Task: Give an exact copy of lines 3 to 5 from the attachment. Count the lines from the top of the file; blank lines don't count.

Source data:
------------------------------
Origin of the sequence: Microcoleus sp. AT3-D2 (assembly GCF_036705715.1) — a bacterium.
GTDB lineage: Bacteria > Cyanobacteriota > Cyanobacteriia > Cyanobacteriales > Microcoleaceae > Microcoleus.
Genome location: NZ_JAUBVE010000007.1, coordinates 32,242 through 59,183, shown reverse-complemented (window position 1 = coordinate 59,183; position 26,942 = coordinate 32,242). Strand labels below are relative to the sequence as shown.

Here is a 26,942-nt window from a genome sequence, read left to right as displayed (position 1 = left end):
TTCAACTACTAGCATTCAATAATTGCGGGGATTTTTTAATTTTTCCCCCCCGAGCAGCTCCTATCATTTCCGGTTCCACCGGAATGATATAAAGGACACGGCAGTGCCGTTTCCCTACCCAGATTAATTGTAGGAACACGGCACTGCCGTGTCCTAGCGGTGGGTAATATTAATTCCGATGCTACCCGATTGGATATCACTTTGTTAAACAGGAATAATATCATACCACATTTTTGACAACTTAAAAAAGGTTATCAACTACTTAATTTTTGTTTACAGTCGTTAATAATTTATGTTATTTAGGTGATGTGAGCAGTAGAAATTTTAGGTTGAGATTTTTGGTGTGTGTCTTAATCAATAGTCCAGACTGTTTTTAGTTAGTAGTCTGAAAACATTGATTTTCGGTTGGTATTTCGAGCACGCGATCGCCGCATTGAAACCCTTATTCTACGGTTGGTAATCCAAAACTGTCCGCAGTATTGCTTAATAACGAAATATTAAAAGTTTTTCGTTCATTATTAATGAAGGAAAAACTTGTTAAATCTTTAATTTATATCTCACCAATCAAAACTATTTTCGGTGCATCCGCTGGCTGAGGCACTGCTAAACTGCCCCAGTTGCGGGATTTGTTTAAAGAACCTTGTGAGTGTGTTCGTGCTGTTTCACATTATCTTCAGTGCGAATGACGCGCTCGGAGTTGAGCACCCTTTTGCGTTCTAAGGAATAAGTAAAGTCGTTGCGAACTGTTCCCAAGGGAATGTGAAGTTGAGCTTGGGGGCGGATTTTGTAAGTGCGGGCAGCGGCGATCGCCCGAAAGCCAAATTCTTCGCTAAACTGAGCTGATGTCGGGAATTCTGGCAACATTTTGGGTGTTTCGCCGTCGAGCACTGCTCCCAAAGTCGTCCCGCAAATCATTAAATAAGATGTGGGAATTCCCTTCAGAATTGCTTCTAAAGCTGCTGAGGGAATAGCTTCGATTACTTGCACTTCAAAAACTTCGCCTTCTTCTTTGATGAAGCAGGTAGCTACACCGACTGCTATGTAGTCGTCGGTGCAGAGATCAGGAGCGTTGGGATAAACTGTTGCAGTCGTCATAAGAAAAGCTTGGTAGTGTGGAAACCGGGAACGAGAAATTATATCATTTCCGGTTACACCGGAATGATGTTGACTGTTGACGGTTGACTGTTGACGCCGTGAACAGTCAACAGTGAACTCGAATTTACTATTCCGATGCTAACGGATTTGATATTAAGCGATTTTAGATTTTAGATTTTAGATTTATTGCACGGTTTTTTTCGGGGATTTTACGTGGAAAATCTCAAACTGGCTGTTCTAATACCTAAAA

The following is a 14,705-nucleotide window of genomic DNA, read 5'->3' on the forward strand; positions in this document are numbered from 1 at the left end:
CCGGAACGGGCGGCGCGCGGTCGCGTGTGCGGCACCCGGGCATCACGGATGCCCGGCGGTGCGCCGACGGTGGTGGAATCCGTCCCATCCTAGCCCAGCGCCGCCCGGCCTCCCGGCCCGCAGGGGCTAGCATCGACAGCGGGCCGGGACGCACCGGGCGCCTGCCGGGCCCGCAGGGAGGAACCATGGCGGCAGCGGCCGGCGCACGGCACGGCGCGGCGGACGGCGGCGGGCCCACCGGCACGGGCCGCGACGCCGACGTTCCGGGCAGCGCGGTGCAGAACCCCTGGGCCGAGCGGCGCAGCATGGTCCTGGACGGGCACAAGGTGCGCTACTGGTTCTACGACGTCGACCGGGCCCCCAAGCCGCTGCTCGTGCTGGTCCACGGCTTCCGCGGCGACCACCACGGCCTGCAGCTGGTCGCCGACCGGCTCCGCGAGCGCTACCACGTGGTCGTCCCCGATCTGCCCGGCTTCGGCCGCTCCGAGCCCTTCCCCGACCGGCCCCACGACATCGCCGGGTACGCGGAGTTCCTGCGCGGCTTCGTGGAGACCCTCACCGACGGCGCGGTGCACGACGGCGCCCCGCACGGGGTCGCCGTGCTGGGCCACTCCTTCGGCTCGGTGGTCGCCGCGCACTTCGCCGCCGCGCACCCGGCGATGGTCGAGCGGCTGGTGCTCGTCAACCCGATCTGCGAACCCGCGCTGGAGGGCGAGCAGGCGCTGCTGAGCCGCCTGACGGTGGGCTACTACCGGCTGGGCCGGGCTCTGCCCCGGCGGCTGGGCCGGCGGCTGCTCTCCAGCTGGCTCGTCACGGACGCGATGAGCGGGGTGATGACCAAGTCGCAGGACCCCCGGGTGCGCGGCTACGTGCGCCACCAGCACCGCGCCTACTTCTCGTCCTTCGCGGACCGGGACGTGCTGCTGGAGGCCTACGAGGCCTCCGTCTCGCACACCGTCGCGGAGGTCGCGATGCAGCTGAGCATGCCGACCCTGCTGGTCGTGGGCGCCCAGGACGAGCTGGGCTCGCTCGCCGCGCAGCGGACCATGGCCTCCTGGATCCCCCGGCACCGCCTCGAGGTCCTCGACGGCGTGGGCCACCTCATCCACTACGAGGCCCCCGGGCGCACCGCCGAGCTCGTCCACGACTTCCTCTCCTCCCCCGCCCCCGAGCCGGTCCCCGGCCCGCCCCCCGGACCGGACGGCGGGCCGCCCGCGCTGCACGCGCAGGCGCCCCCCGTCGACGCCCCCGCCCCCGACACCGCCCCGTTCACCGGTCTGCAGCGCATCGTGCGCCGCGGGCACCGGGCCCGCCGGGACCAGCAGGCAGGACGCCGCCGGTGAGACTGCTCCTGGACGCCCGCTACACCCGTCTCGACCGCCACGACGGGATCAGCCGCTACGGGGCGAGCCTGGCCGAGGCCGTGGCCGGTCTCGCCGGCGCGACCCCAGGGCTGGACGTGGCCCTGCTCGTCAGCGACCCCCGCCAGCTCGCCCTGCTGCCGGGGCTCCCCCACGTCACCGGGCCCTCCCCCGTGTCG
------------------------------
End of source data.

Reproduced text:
Genome location: NZ_JAUBVE010000007.1, coordinates 32,242 through 59,183, shown reverse-complemented (window position 1 = coordinate 59,183; position 26,942 = coordinate 32,242). Strand labels below are relative to the sequence as shown.

Here is a 26,942-nt window from a genome sequence, read left to right as displayed (position 1 = left end):
TTCAACTACTAGCATTCAATAATTGCGGGGATTTTTTAATTTTTCCCCCCCGAGCAGCTCCTATCATTTCCGGTTCCACCGGAATGATATAAAGGACACGGCAGTGCCGTTTCCCTACCCAGATTAATTGTAGGAACACGGCACTGCCGTGTCCTAGCGGTGGGTAATATTAATTCCGATGCTACCCGATTGGATATCACTTTGTTAAACAGGAATAATATCATACCACATTTTTGACAACTTAAAAAAGGTTATCAACTACTTAATTTTTGTTTACAGTCGTTAATAATTTATGTTATTTAGGTGATGTGAGCAGTAGAAATTTTAGGTTGAGATTTTTGGTGTGTGTCTTAATCAATAGTCCAGACTGTTTTTAGTTAGTAGTCTGAAAACATTGATTTTCGGTTGGTATTTCGAGCACGCGATCGCCGCATTGAAACCCTTATTCTACGGTTGGTAATCCAAAACTGTCCGCAGTATTGCTTAATAACGAAATATTAAAAGTTTTTCGTTCATTATTAATGAAGGAAAAACTTGTTAAATCTTTAATTTATATCTCACCAATCAAAACTATTTTCGGTGCATCCGCTGGCTGAGGCACTGCTAAACTGCCCCAGTTGCGGGATTTGTTTAAAGAACCTTGTGAGTGTGTTCGTGCTGTTTCACATTATCTTCAGTGCGAATGACGCGCTCGGAGTTGAGCACCCTTTTGCGTTCTAAGGAATAAGTAAAGTCGTTGCGAACTGTTCCCAAGGGAATGTGAAGTTGAGCTTGGGGGCGGATTTTGTAAGTGCGGGCAGCGGCGATCGCCCGAAAGCCAAATTCTTCGCTAAACTGAGCTGATGTCGGGAATTCTGGCAACATTTTGGGTGTTTCGCCGTCGAGCACTGCTCCCAAAGTCGTCCCGCAAATCATTAAATAAGATGTGGGAATTCCCTTCAGAATTGCTTCTAAAGCTGCTGAGGGAATAGCTTCGATTACTTGCACTTCAAAAACTTCGCCTTCTTCTTTGATGAAGCAGGTAGCTACACCGACTGCTATGTAGTCGTCGGTGCAGAGATCAGGAGCGTTGGGATAAACTGTTGCAGTCGTCATAAGAAAAGCTTGGTAGTGTGGAAACCGGGAACGAGAAATTATATCATTTCCGGTTACACCGGAATGATGTTGACTGTTGACGGTTGACTGTTGACGCCGTGAACAGTCAACAGTGAACTCGAATTTACTATTCCGATGCTAACGGATTTGATATTAAGCGATTTTAGATTTTAGATTTTAGATTTATTGCACGGTTTTTTTCGGGGATTTTACGTGGAAAATCTCAAACTGGCTGTTCTAATACCTAAAA